Dorrit Blacks Bridge, Leaping the Gap
Translators have at least this in common with dentists: the art of building bridges. Finding ways of bridging the gaps between languages and cultures, forging a passage from one set of linguistic assumptions to another, arching across shoals and pitfalls, we try to make ideas, humor, and preconceptions accessible to those for whom they may otherwise remain unattainable. It’s not very different, really, from what artists do, as they work in their own media to build a bridge between their viewers and what they themselves perceive.
Dorrit Black (1891 – 1951), one of Australia’s most innovative and ground-breaking modernists, epitomizes the art of translation in her beautiful oil painting “The Bridge.” It captures that iconic structure, the Sydney Harbour Bridge, in the course of its construction, an image seized on by several other Australian modernists as well. Over the eight years taken to complete it, from 1923 to 1931, this architectural feat came to dominate the skyline, becoming an intricate part of the city’s image of itself. More broadly, the bridge and the harbor were to play an energizing role in the evolution of Australian art and literature. Grace Cossington Smith captures the curve of the bridge in construction in a startling and highly-colored tribute to the energy of 20th-century engineering in her 1930 canvas, while a few years earlier Black’s friend Roland Wakelin had contrasted the brash curves with a reassuringly pastel palette to create a reading of the theme that is disturbingly difficult to interpret.
Working in a different medium, Eleanor Dark in her 1938 novel Waterway used the harbor and its criss-crossing ferries to explore the nature of time, light, and human relationships. Dark’s novel provides me with another metaphor for translation, when her ferry starts to pull out from the shore forcing late-comers to leap aboard, crossing the gap:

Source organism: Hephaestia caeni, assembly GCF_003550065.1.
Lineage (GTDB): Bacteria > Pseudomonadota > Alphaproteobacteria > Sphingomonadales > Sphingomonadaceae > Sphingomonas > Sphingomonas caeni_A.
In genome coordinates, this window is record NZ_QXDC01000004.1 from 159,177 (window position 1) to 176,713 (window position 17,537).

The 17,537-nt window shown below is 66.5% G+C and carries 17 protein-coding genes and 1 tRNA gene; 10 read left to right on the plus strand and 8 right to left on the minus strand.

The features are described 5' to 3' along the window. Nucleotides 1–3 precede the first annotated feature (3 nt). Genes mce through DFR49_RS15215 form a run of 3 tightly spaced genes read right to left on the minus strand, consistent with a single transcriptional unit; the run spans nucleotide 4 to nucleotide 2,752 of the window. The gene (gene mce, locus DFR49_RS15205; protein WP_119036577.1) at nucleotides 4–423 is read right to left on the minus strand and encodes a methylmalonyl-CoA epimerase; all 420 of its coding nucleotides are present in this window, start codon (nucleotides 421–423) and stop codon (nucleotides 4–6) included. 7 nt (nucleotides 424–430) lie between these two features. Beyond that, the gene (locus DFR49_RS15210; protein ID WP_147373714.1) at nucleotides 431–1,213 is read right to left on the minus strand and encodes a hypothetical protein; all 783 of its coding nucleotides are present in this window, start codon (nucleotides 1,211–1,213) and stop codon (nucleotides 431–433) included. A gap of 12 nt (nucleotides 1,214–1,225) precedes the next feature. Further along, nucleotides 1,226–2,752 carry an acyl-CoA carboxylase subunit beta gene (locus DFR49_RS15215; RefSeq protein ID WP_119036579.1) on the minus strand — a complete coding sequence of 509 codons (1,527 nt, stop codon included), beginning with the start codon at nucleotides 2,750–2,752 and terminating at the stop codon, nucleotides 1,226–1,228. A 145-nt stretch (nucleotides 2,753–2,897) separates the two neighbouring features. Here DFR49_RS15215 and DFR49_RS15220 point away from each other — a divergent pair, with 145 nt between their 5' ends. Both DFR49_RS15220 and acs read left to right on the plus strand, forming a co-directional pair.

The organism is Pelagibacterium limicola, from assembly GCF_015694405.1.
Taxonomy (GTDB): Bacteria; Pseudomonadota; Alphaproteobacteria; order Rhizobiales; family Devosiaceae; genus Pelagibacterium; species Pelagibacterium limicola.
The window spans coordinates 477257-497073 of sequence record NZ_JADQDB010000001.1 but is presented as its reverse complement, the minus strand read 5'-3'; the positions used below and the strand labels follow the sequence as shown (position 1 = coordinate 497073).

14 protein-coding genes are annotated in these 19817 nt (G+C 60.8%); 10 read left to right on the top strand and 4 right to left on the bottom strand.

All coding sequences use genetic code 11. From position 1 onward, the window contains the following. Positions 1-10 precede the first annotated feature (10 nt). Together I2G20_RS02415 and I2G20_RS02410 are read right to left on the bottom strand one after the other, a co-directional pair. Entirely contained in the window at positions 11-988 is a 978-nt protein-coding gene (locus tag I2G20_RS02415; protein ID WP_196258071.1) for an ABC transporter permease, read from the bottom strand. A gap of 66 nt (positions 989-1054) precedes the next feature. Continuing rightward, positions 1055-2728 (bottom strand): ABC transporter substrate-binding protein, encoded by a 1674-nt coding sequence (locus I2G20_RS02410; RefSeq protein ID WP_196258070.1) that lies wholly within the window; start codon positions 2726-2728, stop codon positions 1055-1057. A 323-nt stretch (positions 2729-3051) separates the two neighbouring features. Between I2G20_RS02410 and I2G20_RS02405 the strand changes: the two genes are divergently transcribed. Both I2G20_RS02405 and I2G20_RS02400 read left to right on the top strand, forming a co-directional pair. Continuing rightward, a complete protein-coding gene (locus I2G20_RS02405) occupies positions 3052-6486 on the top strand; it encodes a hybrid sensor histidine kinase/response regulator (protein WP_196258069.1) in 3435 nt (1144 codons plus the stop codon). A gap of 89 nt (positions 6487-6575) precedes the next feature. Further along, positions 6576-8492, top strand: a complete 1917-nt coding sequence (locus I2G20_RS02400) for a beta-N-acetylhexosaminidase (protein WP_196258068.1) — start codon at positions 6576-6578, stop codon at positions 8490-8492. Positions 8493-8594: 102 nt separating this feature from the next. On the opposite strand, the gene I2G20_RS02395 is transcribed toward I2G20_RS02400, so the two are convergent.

Lesley jumped, Ian jumped; Mr Smith and Mr Smith’s friend, Mr Bindley, for whom he had waited, jumped. Mr Mason, in an heroic culmination of effort, grabbed the outstretched hand of a deck-hand and jumped. After the railing across the gangway opening had been shot home, three young bank clerks sprang down the wharf and leapt on board like kangaroos. And finally Bobby Younger, sailing through the air, landed on the remaining three feet of available stern having lingered on the steps so that he might fulfil a self-imposed vow of always being last on board.1
Black, however, leaps further into modernism than any of her contemporaries, with a painting that follows Clive Bell’s insistence on the emotional force of significant form, the ability of lines, curves, and flat planes to summon up mood, just as color can convey emotion. Her experience in France, working under the guidance of Cubists André Lhote and, to a lesser extent, Albert Gleizes, helps shape her canvas, creating a powerful melding of Lhote’s compositional practice, especially his insistence on the mathematical ratios of the Golden Section, and Gleizes’s use of color, especially his vibrant ochres.
But she also drew on the experience gained working in England with Claude Flight, from whom she learned the techniques of the linocut, a form she continued to develop throughout her life. Her linocuts frequently exaggerate natural forms, allowing a vibrant combination of the element of compositional speed with the sense of nature seen at its most dynamic.